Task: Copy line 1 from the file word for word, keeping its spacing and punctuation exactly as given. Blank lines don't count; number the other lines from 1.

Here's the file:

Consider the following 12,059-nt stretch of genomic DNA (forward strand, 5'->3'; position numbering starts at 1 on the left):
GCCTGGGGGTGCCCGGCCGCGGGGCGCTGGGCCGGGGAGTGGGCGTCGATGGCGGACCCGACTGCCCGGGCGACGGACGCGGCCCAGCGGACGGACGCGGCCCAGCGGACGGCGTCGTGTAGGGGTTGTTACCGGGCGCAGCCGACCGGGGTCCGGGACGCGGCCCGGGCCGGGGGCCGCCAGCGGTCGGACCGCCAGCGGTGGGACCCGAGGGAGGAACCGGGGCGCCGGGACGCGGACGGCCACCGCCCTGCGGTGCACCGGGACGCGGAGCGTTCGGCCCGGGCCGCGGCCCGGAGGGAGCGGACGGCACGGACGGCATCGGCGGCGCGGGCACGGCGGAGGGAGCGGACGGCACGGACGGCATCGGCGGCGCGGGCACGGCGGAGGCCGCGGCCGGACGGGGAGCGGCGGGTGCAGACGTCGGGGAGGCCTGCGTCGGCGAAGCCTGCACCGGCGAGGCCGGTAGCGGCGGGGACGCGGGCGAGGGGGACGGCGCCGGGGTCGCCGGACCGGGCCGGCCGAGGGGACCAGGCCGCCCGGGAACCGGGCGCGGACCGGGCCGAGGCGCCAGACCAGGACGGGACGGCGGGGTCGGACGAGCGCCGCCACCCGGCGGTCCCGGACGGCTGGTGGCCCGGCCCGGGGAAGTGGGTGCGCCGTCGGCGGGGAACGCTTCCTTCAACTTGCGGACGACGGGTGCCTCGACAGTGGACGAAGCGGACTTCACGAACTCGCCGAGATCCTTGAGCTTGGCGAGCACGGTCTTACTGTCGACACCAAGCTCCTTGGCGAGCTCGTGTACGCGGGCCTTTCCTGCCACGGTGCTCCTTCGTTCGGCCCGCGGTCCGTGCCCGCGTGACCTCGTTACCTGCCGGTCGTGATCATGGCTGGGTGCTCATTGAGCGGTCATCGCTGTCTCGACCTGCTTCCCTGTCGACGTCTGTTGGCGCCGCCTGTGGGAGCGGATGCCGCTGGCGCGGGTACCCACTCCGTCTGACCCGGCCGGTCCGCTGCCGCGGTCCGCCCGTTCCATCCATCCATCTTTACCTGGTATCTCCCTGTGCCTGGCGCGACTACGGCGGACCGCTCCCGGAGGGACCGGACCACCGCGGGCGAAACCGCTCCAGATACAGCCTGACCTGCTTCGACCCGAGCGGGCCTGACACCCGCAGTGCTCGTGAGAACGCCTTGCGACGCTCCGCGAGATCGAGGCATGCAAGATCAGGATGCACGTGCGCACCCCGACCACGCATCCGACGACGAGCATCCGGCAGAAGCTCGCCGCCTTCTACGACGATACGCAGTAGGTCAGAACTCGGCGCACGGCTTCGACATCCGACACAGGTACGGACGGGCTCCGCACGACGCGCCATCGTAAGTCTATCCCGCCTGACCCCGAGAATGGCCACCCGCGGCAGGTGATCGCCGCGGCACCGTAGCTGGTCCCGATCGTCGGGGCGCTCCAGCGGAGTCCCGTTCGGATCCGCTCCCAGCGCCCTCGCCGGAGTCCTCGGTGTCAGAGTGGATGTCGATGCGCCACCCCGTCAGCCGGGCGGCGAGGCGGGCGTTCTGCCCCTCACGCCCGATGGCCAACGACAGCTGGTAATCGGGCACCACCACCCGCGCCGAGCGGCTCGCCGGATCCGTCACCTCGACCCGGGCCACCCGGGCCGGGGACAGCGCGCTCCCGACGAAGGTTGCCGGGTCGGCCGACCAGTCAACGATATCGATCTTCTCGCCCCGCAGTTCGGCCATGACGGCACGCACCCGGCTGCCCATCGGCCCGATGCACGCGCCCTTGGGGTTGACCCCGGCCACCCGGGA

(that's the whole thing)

Consider the following 12,059-nt stretch of genomic DNA (forward strand, 5'->3'; position numbering starts at 1 on the left):